Then when we fell short of their standards, we knew we disappointed them and learned, oh so painfully, to be disappointed in ourselves for not living up to their standard.
Our Father’s job description for parents, like it or not, is for them to nurture and protect us as our minds and spirits develop to the point where we can make the transition from “parent as God” to knowing “God as God” personally. But we often have to unlearn the humanized version of God’s attributes and realize that those attributes are God’s alone.
One of my all-time best memories of my dad was when I was 16 and a newly-anointed car driver. Just three months after getting my license, I raced my own school bus on the way to school. I used a corner street as a shortcut, lost control of the car, and smashed into an oncoming car… right in front of my peers on the bus. What did my dad do? He took it in stride. He didn’t punish me or express disappointment in me. Maybe he knew me too well and expected such a bone-headed maneuver? He just said what I was about to go through financially and legally would be enough punishment and he would go through it with me.
That’s my dad. And that’s our Heavenly Dad. I began to see God in a new way. Transition working.
Our parents were often disappointed in us when they discovered our myriad of shortfalls. We failed their expectations. But God knows all our shortfalls, past to future, the beginning out to the end of our eternal existence. He knows exactly what to expect from us.
Unlearning the expectation/disappointment training is tough. So how do we do this?
Yes, let’s not abandon God’s standards in hopelessness. Embrace them! That’s what He wants from us.
But let’s understand we’re born falling short of God’s standards, “For all have sinned and fall short of the glory of God” (Romans 3:23). Get to know and truly understand that God has given us a way to cover all those shortfalls so we can stay right with Him “they are justified freely by his grace through the redemption that is in Christ Jesus” (Romans 4:24).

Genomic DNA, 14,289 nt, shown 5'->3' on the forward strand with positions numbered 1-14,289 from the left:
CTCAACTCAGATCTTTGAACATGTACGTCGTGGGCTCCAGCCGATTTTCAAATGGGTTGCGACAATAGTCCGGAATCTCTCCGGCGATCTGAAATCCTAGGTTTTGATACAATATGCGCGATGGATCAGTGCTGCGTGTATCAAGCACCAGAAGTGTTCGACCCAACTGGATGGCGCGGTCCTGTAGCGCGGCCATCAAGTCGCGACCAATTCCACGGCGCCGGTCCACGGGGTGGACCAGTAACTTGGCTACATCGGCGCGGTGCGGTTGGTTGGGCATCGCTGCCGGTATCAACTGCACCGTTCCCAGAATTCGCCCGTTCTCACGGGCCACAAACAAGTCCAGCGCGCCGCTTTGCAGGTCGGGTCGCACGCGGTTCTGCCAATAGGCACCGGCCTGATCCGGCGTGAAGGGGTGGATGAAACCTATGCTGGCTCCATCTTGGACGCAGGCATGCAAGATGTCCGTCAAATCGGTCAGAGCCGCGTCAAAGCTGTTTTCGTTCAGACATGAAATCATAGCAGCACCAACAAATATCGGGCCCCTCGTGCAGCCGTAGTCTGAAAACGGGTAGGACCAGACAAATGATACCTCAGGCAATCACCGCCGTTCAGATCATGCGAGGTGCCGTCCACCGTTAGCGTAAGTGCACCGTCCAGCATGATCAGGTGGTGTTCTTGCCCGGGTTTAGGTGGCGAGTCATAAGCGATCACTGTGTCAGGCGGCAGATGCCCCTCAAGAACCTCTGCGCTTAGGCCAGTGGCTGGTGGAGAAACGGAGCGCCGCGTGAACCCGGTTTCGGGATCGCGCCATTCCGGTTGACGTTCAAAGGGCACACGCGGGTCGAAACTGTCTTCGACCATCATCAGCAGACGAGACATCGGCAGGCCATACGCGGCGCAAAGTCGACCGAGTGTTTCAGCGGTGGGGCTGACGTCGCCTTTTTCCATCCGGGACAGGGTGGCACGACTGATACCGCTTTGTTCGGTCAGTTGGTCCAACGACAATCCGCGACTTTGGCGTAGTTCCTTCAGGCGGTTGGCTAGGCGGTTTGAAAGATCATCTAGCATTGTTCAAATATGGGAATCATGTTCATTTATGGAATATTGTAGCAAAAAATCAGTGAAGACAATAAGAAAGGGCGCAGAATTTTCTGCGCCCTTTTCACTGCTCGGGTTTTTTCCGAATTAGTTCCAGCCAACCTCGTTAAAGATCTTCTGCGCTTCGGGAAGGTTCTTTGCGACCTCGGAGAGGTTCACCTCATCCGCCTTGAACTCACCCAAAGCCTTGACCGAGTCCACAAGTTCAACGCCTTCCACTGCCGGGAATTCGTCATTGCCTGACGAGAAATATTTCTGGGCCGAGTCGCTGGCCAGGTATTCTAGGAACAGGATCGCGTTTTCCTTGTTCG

Please understand perfection is not achievable on this side of death and resurrection. That’s not to say we shouldn’t work hard toward it. Just don’t expect perfection. If you do, you will be disappointed in yourself, although our Father won’t be ‘cause He already knows!
Cultivate realistic expectations of yourself. “For by the grace given to me, I tell everyone among you not to think of himself more highly than he should think. Instead, think sensibly, as God has distributed a measure of faith to each one” (Romans 12:3). Yes, let’s not think too highly of ourselves. That’s a sure invitation to disappointment! On the other hand, let’s not think too lowly of ourselves. Who needs that to drag us down? Trust what God truthfully says about you in His word. Don’t make stuff up or listen to the enemy’s “condamnation.”
Today, work on one thing. A fine sword isn’t created by dropping a hunk of raw steel into a forge and then pulling it out fully formed. It’s formed gradually, shaped under the trained and dedicated hand of the blacksmith. You, the hunk of steel, have been pulled from the fires of hell. Cooperate with the Holy Spirit as He forges your inner person into Jesus’ likeness (2 Corinthians 3:18). The blacksmith isn’t disappointed in the sword as it's being shaped. It is exactly as it is at any moment during the process.
When you fall short of God’s standards, run! Run to the Father Who is never disappointed in His child because He already knows what to expect from us! The only disappointment in play is the unmet expectation of ourselves. And our disappointment leads to shame and that shame keeps us under the enemy’s “condemnation” or our own “self-condamnation.”
If you’re disappointed in yourself, “Damn the condamnation! Full speed ahead!” Run to the Never-Disappointed-In-You-Father for a fresh start.
Is God disappointed in you? Never. He knows just what to expect from you.
And He loves you just the same!
For further study of God’s attributes, try this excellent resource, The Blue Letter Bible online.